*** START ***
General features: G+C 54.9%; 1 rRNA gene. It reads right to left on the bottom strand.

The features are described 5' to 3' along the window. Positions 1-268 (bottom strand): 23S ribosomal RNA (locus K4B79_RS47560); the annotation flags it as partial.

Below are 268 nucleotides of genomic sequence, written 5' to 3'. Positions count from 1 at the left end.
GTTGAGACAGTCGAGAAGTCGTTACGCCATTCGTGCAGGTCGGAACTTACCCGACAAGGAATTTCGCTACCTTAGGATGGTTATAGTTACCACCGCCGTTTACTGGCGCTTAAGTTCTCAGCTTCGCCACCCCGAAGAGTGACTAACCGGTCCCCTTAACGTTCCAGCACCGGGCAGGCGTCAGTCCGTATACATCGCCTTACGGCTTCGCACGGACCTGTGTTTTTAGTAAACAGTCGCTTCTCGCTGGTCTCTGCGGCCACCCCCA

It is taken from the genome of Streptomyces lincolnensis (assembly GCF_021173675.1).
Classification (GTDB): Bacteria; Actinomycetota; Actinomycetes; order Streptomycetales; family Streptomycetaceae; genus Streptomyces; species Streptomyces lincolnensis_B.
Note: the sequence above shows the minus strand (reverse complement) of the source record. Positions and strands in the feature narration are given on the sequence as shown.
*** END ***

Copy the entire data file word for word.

General features: G+C 54.9%; 1 rRNA gene. It reads right to left on the bottom strand.

The features are described 5' to 3' along the window. Positions 1-268 (bottom strand): 23S ribosomal RNA (locus K4B79_RS47560); the annotation flags it as partial.

Below are 268 nucleotides of genomic sequence, written 5' to 3'. Positions count from 1 at the left end.
GTTGAGACAGTCGAGAAGTCGTTACGCCATTCGTGCAGGTCGGAACTTACCCGACAAGGAATTTCGCTACCTTAGGATGGTTATAGTTACCACCGCCGTTTACTGGCGCTTAAGTTCTCAGCTTCGCCACCCCGAAGAGTGACTAACCGGTCCCCTTAACGTTCCAGCACCGGGCAGGCGTCAGTCCGTATACATCGCCTTACGGCTTCGCACGGACCTGTGTTTTTAGTAAACAGTCGCTTCTCGCTGGTCTCTGCGGCCACCCCCA

It is taken from the genome of Streptomyces lincolnensis (assembly GCF_021173675.1).
Classification (GTDB): Bacteria; Actinomycetota; Actinomycetes; order Streptomycetales; family Streptomycetaceae; genus Streptomyces; species Streptomyces lincolnensis_B.
Note: the sequence above shows the minus strand (reverse complement) of the source record. Positions and strands in the feature narration are given on the sequence as shown.